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Insurance vs Codes

 
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This is prob a sly a dumb question but I’m asking it anyway. I don’t totally understand what regulatory issues related to RMH come from building codes, vs insurance. We are starting building a house this spring and want to put an RMH in it. There are NO CODES where we live. But we would like to insure our house. In this case, is it just up to the insurance company to decide if they approve of the RMH or not? Or is there regulation within the whole insurance industry that would determine this? The simple answer would be to call the insurance co and ask them, but we don’t yet have homeowners insurance because we don’t own a home. If it’s up to the company themselves, it would be nice to “shop” based on which company would be most likely to approve the stove.

So I guess my question is, if building codes are not a concern, how does one go about understanding the insurance issue?
Thanks!
-Eloise
 
pollinator
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Others more knowledgeable will chime in, but I think Insurance likes Code because it gives them a lazy cookie-cutter window on risk and they don't have to think too hard. This one's a number six  with fries and Coke!

Individual insurers vary, and they will consult their underwriters to cover their tails. Masonry heaters are a known entity, even though they are custom built. If you can show a reasonable setback from flammables and a Code-friendly roof jack and chimney, you may get a green light. They certainly aren't more hazardous than a dumb-box wood stove. If they balk, shop around. My 2c.

 
rocket scientist
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Hi Eloise;
To start only use the words Rocket Mass Heater while talking on Permies.
Always talk about your European style masonry heater to any insurance people.
There are insurance codes that apply.
Here is a post I wrote about it.  https://permies.com/t/241332/RMH-Rocket-Masonry-Heater#2242015
And here is a post of a double wall 6" Batchbox currently under construction https://permies.com/t/238503/Batch-Rocket-Build




 
Eloise Rock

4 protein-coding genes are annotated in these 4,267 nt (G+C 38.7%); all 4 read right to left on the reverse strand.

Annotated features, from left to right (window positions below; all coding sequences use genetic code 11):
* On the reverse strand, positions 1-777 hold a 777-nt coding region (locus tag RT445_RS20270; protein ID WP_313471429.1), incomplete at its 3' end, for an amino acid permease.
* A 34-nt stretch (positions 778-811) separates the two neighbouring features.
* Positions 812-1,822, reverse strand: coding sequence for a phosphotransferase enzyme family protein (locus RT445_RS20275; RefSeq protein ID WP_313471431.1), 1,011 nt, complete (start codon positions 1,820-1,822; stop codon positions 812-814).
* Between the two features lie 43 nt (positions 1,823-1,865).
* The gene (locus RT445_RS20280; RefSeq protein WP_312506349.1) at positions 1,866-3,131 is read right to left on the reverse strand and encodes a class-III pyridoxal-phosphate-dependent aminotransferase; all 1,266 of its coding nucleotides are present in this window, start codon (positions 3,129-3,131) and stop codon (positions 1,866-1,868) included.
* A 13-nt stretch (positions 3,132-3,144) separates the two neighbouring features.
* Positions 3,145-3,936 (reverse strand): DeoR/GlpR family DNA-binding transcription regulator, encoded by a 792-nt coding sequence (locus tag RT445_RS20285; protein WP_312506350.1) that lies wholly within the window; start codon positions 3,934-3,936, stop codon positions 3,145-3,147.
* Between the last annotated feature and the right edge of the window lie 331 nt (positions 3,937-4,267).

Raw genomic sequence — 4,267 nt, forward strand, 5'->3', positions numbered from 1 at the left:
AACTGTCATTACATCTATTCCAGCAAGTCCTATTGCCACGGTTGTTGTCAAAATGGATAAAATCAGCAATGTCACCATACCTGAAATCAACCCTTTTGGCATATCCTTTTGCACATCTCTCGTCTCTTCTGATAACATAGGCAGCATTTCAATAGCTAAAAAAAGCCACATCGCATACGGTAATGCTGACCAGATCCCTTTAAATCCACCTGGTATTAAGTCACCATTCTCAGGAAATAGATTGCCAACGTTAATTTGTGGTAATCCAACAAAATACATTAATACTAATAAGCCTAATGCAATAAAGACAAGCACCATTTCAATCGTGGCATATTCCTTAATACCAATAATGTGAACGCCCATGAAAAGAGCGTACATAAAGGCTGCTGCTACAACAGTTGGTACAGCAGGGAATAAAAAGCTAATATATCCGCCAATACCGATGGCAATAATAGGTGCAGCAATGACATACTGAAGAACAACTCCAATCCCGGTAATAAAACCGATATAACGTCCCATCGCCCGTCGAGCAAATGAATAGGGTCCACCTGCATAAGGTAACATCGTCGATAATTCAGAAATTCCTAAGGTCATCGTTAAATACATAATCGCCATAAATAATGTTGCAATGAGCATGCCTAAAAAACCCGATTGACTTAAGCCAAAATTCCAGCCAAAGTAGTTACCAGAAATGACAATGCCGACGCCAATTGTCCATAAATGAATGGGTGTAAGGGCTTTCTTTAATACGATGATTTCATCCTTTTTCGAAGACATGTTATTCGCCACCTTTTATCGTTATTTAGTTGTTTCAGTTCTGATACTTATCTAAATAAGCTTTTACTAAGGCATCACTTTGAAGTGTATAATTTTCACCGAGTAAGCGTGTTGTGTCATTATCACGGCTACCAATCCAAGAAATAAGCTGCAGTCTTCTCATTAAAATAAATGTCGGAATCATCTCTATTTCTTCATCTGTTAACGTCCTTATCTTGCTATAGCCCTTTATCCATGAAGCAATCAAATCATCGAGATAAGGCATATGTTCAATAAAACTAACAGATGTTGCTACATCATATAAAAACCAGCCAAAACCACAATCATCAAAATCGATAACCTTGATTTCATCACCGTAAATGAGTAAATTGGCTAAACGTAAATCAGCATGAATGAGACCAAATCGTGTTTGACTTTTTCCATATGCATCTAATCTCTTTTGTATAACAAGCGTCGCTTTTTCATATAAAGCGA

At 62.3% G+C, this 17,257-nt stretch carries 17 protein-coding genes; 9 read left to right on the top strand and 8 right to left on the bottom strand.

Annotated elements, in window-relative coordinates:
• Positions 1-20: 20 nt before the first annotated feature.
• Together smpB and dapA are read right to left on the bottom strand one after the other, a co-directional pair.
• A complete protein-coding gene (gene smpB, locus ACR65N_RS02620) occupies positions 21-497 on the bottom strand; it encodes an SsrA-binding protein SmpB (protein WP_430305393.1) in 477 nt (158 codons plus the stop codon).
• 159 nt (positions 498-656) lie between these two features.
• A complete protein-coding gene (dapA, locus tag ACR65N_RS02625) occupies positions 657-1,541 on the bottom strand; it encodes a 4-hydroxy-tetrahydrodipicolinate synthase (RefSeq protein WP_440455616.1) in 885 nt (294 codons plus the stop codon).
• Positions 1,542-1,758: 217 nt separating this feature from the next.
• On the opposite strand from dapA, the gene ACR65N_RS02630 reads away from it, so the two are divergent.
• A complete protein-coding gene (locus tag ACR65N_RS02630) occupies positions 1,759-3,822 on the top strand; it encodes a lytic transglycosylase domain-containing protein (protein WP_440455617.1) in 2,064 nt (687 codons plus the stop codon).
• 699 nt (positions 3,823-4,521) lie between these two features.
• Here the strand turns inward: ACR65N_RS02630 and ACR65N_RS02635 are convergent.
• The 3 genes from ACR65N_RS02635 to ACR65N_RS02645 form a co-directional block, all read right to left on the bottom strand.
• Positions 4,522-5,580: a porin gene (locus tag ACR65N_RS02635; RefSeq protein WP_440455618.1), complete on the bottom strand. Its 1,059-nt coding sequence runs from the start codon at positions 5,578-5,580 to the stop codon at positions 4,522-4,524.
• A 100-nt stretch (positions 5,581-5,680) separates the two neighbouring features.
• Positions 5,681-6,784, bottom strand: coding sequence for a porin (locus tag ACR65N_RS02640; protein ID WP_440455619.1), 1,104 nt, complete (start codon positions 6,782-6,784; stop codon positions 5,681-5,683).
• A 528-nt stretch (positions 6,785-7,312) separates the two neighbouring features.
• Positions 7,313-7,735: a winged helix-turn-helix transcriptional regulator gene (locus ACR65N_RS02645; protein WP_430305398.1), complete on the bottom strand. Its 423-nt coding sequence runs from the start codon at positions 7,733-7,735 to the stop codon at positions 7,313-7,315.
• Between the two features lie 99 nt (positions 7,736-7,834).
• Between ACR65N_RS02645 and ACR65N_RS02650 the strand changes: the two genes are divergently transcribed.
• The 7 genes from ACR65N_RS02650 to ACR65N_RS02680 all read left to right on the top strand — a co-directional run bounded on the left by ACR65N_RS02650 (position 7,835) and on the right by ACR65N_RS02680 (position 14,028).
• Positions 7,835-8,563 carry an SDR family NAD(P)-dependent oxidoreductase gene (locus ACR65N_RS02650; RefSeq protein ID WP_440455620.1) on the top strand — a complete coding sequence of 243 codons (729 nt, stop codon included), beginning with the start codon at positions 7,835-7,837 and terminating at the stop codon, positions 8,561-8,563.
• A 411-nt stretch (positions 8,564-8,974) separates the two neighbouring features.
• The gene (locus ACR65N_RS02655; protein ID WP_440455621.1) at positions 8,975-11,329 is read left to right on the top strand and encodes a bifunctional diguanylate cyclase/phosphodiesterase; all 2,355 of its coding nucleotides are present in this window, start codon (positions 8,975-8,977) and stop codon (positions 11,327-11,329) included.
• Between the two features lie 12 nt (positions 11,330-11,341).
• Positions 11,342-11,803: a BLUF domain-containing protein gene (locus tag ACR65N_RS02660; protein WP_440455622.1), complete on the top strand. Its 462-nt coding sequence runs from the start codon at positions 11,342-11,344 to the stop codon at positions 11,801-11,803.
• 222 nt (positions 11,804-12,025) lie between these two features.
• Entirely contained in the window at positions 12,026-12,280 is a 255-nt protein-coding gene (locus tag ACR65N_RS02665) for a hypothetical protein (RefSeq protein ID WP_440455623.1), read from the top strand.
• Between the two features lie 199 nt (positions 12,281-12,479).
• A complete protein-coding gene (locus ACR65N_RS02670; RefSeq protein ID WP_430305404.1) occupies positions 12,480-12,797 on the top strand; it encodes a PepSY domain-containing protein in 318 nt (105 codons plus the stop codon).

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These were helpful responses, Thank you!

Thomas, in the post you linked to, you summarize: "My take on what I read, is that Montana allows home-built masonry stoves  (Rocket Masonry Heater) as long as they follow the international building code."

Where can I read the IBC for masonry heaters? or is what you provided in that post all there is? It just doesnt seem to communicate much. Just defines what a masonry heater is. I assume they have some guidlines regarding set backs, materials, chimneys etc. Does anyone know where to find this info?

Thanks again,
Eloise
 
gardener
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Hi Eloise,
When I talked to my insurance agent the answer was "make sure it's installed according to the manufacturers instructions". When I said it was custom built, they said follow the standard codes. I haven't found everything, but I did find some info for the state of Maine. I would imagine it would be similar, but you would want to check your state's recommendations. I have had good luck reaching out to a local fire department and asking them where to find the codes. They are the ones who are going to be putting out the fire if its wrong, so they should know.
Filename: standardsfor_solidfuel_stoves.pdf
File size: 199 Kbytes
 
pioneer
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Masonry Heater Association Reference Manual
 
pollinator
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When I put in a wood cook stove, I documented all the changes I made, especially how I replaced the wood studs and drywall with steel studs and cement board. I made sure my clearance to combustibles was more than needed and I had the receipts and spec sheets for the chimney components.  And fort chimney cleaning gear.

The key was it couldn’t be “primary” heat, so have a furnace of some kind even if you never plan to use it. I know several people with baseboard electric heater or a blue flame gas heater in the living room that has been used once.

 
thomas rubino
rocket scientist
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IBC code
https://codes.iccsafe.org/content/IBC2021P2/chapter-21-masonry#IBC2021P2_Ch21_Sec2112
 
pollinator
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For insurance, I would call it a "wood stove" and then also install a regular heating system and just never turn it on, unless the temp gets down to 50F so that it prevents the pipes from bursting.
 
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